John wrote his Gospel to encourage belief in Christ. Does the available evidence sustain his claims? As we examine the testimony presented by John, we must weigh it according to reason and then determine the answer. For a possible conclusion, we are left with five alternatives.
Conclusion 1. Jesus never lived, but was a product of the human mind—a figment of the imagination of John and other evangelists who have left records of His life and activities.
Since we are considering John’s presentation of Jesus, this conclusion would mean that both the claims John made for Jesus and the evidence he offered were the product of his own unfounded fancy.
Conclusion 2. Jesus lived, but He was merely a good man, a great teacher, a wise philosopher, and a profound moralist. He possessed a greater and deeper concept of God as Spirit than anyone living before or after Him. Jesus was able by His own greatness and goodness to beget and develop in the minds of His disciples the concept of Himself as presented by John.
Conclusion 3. Jesus was not the Messiah, but as a deeply religious Jew of northern Palestine, He believed that He was. In this confidence and in His thorough knowledge of the Old Covenant, He was able to impress the naive and gullible peasants and village folk of Galilee so much that they, too, came to believe that He was the Christ.
Conclusion 4. Jesus was a shrewd and cunning impostor, able to deceive John and others whom He convinced that He was the Messiah of their expectations. He is, in fact, the archdeceiver of history, for He so completely deceived them that millions since have been deceived and deluded by His imposture.
Conclusion 5. Jesus was what John claimed for Him and what He claimed for Himself: the Christ, the Son of God, the Messiah of prophecy.
When we consider the first of these alternatives, we are faced with questions about John.
Was he great enough to create a character for whom he could make such claims? Was he able to create out of his own imagination the teaching which he ascribed to Jesus? Was he able to create the characters who live in his Gospel and to array their testimony in such a way as to make his book live through the centuries?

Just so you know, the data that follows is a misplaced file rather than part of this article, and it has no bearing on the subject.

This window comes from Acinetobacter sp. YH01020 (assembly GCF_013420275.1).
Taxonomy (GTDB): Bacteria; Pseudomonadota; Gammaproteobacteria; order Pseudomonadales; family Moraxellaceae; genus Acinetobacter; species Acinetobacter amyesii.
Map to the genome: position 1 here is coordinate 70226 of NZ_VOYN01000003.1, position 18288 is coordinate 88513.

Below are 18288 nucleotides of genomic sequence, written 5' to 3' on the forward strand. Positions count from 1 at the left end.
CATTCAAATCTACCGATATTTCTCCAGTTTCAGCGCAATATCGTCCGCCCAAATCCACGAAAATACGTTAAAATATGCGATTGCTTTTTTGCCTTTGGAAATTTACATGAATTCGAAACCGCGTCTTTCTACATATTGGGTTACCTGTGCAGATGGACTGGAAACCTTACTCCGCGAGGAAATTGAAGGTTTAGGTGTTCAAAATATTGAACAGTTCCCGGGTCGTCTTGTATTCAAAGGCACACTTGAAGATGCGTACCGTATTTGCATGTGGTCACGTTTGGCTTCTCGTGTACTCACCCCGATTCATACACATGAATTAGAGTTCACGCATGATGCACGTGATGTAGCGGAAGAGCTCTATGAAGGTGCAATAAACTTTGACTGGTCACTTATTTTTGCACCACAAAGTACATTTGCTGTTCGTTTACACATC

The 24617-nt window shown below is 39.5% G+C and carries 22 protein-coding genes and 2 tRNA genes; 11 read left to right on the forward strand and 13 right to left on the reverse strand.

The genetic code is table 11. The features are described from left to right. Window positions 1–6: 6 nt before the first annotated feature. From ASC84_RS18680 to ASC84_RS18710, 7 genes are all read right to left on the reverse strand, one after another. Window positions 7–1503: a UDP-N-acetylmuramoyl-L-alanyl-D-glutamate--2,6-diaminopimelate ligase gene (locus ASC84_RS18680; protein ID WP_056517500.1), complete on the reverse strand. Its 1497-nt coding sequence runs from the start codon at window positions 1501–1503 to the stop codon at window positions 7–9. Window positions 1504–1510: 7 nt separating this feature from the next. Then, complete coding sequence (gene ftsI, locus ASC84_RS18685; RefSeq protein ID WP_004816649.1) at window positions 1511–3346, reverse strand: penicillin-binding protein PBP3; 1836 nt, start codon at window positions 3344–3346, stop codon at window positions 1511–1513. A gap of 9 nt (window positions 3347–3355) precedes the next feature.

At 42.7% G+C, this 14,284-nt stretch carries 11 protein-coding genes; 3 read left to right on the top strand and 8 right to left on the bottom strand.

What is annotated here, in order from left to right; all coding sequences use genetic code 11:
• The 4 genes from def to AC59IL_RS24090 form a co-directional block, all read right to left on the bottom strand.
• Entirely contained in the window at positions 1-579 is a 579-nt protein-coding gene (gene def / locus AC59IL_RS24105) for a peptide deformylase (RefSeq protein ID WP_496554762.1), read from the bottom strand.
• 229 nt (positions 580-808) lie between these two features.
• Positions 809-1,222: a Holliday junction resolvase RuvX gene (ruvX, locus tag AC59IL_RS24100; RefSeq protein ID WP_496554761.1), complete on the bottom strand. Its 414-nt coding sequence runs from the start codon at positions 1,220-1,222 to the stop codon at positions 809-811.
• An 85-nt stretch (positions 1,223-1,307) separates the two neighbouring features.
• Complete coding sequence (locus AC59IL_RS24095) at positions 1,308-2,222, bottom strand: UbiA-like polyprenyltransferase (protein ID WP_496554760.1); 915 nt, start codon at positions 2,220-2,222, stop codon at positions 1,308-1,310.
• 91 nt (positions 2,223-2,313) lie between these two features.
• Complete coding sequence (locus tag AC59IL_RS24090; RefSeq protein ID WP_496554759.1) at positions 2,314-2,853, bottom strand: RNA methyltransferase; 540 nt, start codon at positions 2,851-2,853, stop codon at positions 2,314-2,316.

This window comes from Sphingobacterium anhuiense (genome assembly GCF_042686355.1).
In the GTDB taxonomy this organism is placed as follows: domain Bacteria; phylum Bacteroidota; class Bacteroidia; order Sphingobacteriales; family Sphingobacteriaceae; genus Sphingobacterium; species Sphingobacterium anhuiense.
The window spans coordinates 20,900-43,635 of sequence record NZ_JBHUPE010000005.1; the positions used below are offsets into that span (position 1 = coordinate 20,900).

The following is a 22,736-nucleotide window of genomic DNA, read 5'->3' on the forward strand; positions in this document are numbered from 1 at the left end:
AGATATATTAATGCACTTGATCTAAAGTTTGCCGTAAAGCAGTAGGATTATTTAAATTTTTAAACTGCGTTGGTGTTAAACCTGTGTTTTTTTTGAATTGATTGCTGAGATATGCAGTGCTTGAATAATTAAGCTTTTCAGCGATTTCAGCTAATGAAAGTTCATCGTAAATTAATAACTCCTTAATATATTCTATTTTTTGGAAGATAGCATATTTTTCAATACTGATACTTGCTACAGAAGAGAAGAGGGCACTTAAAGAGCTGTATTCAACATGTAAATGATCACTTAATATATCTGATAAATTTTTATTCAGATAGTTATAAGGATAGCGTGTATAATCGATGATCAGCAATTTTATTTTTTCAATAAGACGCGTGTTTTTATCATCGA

Plainly posed, which is the greater wonder: Jesus and the evidence of facts as John presented them, or the creation of such a character as Jesus and the evidence from the imagination of a Galilean fisherman? Reason must determine the answer.
The second alternative is ruled out on the ground of Jesus’ claims. His claims are such that either He was the Christ or He was not a good man. Unless He was who He claimed to be, He was an impostor, a blasphemer, a hypocrite, a deceiver, and a liar. He could not make false claims about Himself and at the same time be a good man.
The third alternative does not explain the empty tomb, the conversion and work of Saul of Tarsus, or the impression of Jesus upon the Gentile world and upon history.
The fourth alternative leaves us with the problem of accepting the greatest concept of God and the greatest system of ethics and morals known to man as the offspring of the world’s greatest fraud, deceiver, and liar. This is an absurdity, for all accept the axiom that a tree bears fruit after its own kind. An evil tree could not have produced such good fruit.
If it can be shown that Jesus was a good man, that He did reveal the world’s loftiest concept of God, and that the system of ethics and morals taught by Him are without flaw, then we are left with only the fifth alternative as one that can be reasonably accepted.
As reason weighs the evidence presented by John, the reader must determine what he will do with Jesus. The book is here: What it says, it says; and it is either fact or fiction. If it is fact, then Jesus is the Christ, the Son of God, and the Savior of the world. If it is fiction, then John perpetrated upon mankind a fraud of gigantic proportions with no known motive for his fraud.